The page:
3/7/2011 MinneCulture

 

1. Environmental and educational advocate Maude Armatage
Produced by Dan Greenwood
In 1921, just a year after women were allowed to vote, Maude Armatage was only one of three women to run for public office. She won the seat of Minneapolis parks commissioner, and held the position for 30 years, retiring at 81-years-old. Recognized for her collaborative work between the park board and the school board, she was a civic leader devoted to environment and education.

2. Mixed media artist Amy Rice
Producer Nancy Sartor
Mixed media artist Amy Rice uses relics from her grandparent's Wisconsin dairy farm to tell visual stories. She also incorporates antique love letters, maps and atlases as a way to collaborate with the past. KFAI producer Nancy Sartor spoke to the artist about her process, and what she has planned for the future. You can meet Amy Rice and see her work in her studio this Saturday during Second Satrudays at the California Building from 11am to 6pm. For more information, visit californiabuildingartists.com. Her work will also be featured at the Birchwood Cafe in April.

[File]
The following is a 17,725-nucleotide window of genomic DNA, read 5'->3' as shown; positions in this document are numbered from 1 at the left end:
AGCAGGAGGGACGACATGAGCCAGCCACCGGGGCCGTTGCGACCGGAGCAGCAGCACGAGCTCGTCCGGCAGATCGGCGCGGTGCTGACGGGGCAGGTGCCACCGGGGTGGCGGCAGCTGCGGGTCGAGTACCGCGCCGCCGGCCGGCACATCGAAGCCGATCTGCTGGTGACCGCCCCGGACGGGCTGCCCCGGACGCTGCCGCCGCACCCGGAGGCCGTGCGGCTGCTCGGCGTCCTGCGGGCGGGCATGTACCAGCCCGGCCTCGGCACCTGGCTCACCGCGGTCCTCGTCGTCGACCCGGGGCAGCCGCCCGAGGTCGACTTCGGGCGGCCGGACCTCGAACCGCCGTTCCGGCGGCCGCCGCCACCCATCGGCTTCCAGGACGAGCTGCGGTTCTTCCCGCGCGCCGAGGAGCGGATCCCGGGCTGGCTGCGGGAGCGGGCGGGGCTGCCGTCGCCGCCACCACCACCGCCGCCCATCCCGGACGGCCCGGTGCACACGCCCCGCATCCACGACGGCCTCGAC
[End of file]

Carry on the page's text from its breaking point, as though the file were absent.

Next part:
3. Comedy writer and satirist Lizz Winstead
Produced by Dale Connelly
Comedian Lizz Winstead is a Minnesota native who was one of the creators of Comedy Central’s “The Daily Show.” Her profile is national, her audience, worldwide. But Winstead has been spending a lot of time in Minnesota lately, putting the finishing touches on a book. On Saturday, March 18, she'll lead a political writing workshop at Java Jack’s in Minneapolis. To find out more, go to lizzwinstead.com.

4. Hindustani musician Pooja Goswami-Pooja
Produced by Mahi Palanisami
Pooja Goswami-Pavan hails from a musical family in India. With a PhD in Hindustani music, she reveals the history behind her own musical life, and the evocative sound of this improvisational art form.

5. Fair trade importers Global Mamas
Produced by Michelle Alimoradi
Global Mamas is a nonprofit organization that imports colorful clothing and handmade products from a women's cooperative in Ghana. Peace Corps volunteers Kristen Johnson and Renee Adam founded the fair trade co-op to help promote economic independence for African women and their families. The Global Mamas network of producers has grown from six founding members in 2004, to nearly 500 producers in nine communities.


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Air Date: 
March 7, 2011

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